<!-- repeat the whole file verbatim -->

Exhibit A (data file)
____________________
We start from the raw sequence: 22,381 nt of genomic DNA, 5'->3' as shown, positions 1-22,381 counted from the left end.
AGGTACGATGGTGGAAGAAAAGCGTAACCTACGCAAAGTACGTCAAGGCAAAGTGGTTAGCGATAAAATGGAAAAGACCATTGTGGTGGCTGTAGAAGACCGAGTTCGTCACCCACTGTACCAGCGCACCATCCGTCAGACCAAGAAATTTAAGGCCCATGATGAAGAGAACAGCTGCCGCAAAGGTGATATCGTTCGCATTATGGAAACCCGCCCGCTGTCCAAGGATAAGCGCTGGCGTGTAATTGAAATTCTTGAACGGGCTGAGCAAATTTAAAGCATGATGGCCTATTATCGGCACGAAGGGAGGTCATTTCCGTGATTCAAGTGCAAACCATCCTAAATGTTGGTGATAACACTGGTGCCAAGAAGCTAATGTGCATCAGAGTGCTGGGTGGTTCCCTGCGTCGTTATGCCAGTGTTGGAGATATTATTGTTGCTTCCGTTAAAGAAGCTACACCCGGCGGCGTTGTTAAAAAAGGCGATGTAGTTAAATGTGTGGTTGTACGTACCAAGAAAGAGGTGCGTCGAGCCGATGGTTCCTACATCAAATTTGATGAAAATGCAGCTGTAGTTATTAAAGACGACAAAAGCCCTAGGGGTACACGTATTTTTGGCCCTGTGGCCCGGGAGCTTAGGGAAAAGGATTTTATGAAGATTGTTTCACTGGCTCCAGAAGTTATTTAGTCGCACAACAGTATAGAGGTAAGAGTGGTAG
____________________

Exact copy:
We start from the raw sequence: 22,381 nt of genomic DNA, 5'->3' as shown, positions 1-22,381 counted from the left end.
AGGTACGATGGTGGAAGAAAAGCGTAACCTACGCAAAGTACGTCAAGGCAAAGTGGTTAGCGATAAAATGGAAAAGACCATTGTGGTGGCTGTAGAAGACCGAGTTCGTCACCCACTGTACCAGCGCACCATCCGTCAGACCAAGAAATTTAAGGCCCATGATGAAGAGAACAGCTGCCGCAAAGGTGATATCGTTCGCATTATGGAAACCCGCCCGCTGTCCAAGGATAAGCGCTGGCGTGTAATTGAAATTCTTGAACGGGCTGAGCAAATTTAAAGCATGATGGCCTATTATCGGCACGAAGGGAGGTCATTTCCGTGATTCAAGTGCAAACCATCCTAAATGTTGGTGATAACACTGGTGCCAAGAAGCTAATGTGCATCAGAGTGCTGGGTGGTTCCCTGCGTCGTTATGCCAGTGTTGGAGATATTATTGTTGCTTCCGTTAAAGAAGCTACACCCGGCGGCGTTGTTAAAAAAGGCGATGTAGTTAAATGTGTGGTTGTACGTACCAAGAAAGAGGTGCGTCGAGCCGATGGTTCCTACATCAAATTTGATGAAAATGCAGCTGTAGTTATTAAAGACGACAAAAGCCCTAGGGGTACACGTATTTTTGGCCCTGTGGCCCGGGAGCTTAGGGAAAAGGATTTTATGAAGATTGTTTCACTGGCTCCAGAAGTTATTTAGTCGCACAACAGTATAGAGGTAAGAGTGGTAG